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### Spurious indicators, or uses thereof

Posted: Fri Jun 29, 2012 9:55 pm
In one of the Market Wizard interviews I remember reading a quote to the effect that "angle techniques are no technique at all," I presumed at the time referring to Gann angles, on the grounds that angles drawn on charts are entirely dependent on the scale to which the y-axis is drawn, which of course can be arbitrarily changed. This was brought to mind recently as I watched a webinar of a self-proclaimed forex guru, part of whose "method" consisted of entering/exiting a position when an oscillator line was at a "10 o'clock or 2 o'clock angle."

What other spurious TA does the forum have opinions on? My two cents worth would be the slope of a moving average. The Slutsky-Yule Effect states
that the moving average of a random series may generate oscillatory movement when no oscillations exist in the original data
which would imply that any changes in slope are mere artifacts and not representative of any underlying change that warrants action, on the presumption of course that prices are mostly random.

### Re: Spurious indicators, or uses thereof

Posted: Sat Jun 30, 2012 3:38 am
babelproofreader wrote:In one of the Market Wizard interviews I remember reading a quote to the effect that "angle techniques are no technique at all," I presumed at the time referring to Gann angles, on the grounds that angles drawn on charts are entirely dependent on the scale to which the y-axis is drawn, which of course can be arbitrarily changed. This was brought to mind recently as I watched a webinar of a self-proclaimed forex guru, part of whose "method" consisted of entering/exiting a position when an oscillator line was at a "10 o'clock or 2 o'clock angle."

What other spurious TA does the forum have opinions on? My two cents worth would be the slope of a moving average. The Slutsky-Yule Effect states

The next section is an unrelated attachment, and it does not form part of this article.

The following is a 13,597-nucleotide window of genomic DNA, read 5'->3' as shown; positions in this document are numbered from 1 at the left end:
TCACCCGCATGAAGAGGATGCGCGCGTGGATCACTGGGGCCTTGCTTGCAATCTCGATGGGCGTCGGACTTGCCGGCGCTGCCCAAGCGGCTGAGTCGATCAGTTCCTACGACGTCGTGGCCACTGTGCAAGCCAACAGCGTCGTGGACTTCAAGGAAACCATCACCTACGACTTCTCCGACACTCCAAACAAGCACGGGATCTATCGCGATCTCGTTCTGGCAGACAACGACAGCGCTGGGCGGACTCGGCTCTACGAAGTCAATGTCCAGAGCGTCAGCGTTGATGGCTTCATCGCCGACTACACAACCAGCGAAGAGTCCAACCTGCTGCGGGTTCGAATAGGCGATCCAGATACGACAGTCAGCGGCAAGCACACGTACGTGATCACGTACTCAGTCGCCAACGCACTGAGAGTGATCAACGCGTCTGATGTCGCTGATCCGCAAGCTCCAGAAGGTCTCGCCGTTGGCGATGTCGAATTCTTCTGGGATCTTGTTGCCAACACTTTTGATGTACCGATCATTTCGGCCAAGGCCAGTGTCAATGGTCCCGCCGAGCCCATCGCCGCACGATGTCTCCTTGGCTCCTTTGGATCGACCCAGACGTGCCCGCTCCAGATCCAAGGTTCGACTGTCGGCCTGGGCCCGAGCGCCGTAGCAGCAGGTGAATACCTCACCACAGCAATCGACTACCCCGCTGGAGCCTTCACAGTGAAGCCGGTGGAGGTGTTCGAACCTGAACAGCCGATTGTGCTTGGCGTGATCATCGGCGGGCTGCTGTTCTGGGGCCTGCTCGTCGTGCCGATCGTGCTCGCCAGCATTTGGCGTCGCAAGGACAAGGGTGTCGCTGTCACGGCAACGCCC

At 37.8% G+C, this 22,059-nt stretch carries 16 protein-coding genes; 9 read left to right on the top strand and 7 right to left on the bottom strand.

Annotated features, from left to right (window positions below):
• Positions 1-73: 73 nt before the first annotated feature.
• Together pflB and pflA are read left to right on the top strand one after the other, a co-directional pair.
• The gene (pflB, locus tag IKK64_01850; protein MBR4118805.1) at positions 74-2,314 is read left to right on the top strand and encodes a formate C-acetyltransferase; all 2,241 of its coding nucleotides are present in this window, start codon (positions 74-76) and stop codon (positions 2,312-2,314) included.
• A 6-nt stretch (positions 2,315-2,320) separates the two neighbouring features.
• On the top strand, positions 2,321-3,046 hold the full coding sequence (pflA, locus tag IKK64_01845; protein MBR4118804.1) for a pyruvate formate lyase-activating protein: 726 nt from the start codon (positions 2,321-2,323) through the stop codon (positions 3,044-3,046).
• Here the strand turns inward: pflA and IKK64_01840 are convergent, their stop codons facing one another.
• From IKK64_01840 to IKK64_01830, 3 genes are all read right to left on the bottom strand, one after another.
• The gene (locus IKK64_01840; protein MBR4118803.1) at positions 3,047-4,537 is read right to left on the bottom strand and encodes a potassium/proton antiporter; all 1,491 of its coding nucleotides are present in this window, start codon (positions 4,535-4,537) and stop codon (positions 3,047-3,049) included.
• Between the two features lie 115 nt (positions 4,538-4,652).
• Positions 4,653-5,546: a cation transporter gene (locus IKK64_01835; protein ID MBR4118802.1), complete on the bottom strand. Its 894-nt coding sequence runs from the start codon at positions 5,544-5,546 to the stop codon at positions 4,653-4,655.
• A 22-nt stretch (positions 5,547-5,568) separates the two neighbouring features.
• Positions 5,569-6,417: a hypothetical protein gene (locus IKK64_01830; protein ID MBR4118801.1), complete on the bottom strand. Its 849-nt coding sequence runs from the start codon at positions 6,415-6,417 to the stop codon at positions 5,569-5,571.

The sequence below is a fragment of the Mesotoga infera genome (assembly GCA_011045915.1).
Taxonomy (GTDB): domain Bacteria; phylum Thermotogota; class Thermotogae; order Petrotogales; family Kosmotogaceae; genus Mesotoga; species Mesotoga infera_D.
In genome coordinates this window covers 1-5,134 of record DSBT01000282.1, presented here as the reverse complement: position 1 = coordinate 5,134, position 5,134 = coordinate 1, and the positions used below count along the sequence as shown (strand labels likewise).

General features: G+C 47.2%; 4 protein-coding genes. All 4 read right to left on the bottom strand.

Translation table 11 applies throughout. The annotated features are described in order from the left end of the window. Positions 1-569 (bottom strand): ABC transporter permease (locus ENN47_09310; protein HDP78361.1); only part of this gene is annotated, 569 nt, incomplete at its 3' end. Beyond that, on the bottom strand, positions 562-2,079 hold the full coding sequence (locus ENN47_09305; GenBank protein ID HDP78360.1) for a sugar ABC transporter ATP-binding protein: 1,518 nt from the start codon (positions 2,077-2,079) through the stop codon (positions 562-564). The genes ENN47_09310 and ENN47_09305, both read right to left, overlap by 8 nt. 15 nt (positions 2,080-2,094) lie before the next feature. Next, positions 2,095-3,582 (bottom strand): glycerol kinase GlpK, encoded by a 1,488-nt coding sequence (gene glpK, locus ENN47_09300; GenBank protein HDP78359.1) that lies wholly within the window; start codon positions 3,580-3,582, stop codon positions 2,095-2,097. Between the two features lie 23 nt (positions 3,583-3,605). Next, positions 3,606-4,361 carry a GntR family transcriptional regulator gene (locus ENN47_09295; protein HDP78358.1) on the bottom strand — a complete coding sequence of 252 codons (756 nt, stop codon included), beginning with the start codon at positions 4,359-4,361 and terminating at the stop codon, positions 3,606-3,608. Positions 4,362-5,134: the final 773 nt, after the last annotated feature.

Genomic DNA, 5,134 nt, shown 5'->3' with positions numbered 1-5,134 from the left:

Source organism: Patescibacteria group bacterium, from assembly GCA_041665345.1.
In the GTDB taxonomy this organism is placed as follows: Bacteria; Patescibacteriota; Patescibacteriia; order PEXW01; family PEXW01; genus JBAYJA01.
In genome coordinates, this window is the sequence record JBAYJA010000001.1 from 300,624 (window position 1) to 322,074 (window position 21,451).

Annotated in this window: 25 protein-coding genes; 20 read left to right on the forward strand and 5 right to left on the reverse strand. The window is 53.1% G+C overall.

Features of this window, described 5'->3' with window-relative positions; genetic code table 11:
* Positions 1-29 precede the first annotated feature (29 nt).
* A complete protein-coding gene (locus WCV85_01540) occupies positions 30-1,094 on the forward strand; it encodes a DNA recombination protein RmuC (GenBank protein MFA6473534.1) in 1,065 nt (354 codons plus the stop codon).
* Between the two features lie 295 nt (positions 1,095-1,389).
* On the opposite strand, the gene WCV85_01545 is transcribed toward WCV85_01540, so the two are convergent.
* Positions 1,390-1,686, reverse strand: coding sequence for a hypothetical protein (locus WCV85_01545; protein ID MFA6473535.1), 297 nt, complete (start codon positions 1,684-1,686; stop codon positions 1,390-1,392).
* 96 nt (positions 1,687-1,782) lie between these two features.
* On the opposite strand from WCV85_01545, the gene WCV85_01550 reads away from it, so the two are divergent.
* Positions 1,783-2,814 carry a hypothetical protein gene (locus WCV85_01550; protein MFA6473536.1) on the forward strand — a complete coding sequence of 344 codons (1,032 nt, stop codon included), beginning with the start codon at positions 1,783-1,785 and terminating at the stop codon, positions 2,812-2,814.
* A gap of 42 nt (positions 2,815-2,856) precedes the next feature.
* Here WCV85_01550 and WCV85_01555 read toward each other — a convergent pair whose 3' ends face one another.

that the moving average of a random series may generate oscillatory movement when no oscillations exist in the original data
which would imply that any changes in slope are mere artifacts and not representative of any underlying change that warrants action, on the presumption of course that prices are mostly random.
I think angle matters.....
A near virtical rise ( fall ) after a big Rise ( Fall) almost always means the trend in going to end ( at least in short and medium term )..
Just because one market wozard is blind to this fact doesn't mean others cannot see that

Posted: Sat Jun 30, 2012 5:53 am
you do realise this is one of those never ending debates that occurs on every forum ad nauseam......

My two cents and this is all completely subjective - as most indicators are generally based around simplifying the underlying price data usually just to help represent it as a number or a visual representation, then they are largely useless on their own. The underlying data still tells you the same info.
They may have some validity in helping add context, but i think back testing usually debunks them as being totally reliable - ie; you still need discretion, or will still be stuck with the pot luck of did the inidicator work or did it just seem to work.

I do like the idea of building indicators based on other things other than just angles etc; which may help.
eg; changes in volatility, changes in relative price movements, correlations.......
Maybe its all much the same.....and beyond my pay grade.
As for them being predicitive ???

As for angles.....again you can show lots of things, but can it be reliably back tested, and shown to help make money, or is it just another clue as to help with probabilities. Most remember the internet bubble - it was fundamentally over priced, it was going vertical for a long while and it was always likely going to crash......yet the shorts got killed. I dont know many people who made money both on the up and the down...

as for other spurious TA - anything involving the use of "over bought", and "over sold" - i am working on one right now, but it will cost you to see it and use it, and it will involve an upfront payment, no money back guarantee and it will work brilliantly 30% of the time.

As someone says somewhere on the net (paraphrasing a couple of things) -
all you need is a horizontal line - price goes, up price does down....
-
its all system dependent.

(tough day yesterday, luckily Monday is a new week)

Posted: Sun Jul 01, 2012 12:20 pm
I always find it strange when people plot currencies on a linear scale and then draw trend lines on them. Surely, if the trend line has any validity, it must give exactly the same signal on the inverse of the currency? So they should only ever work on log-scaled graphs.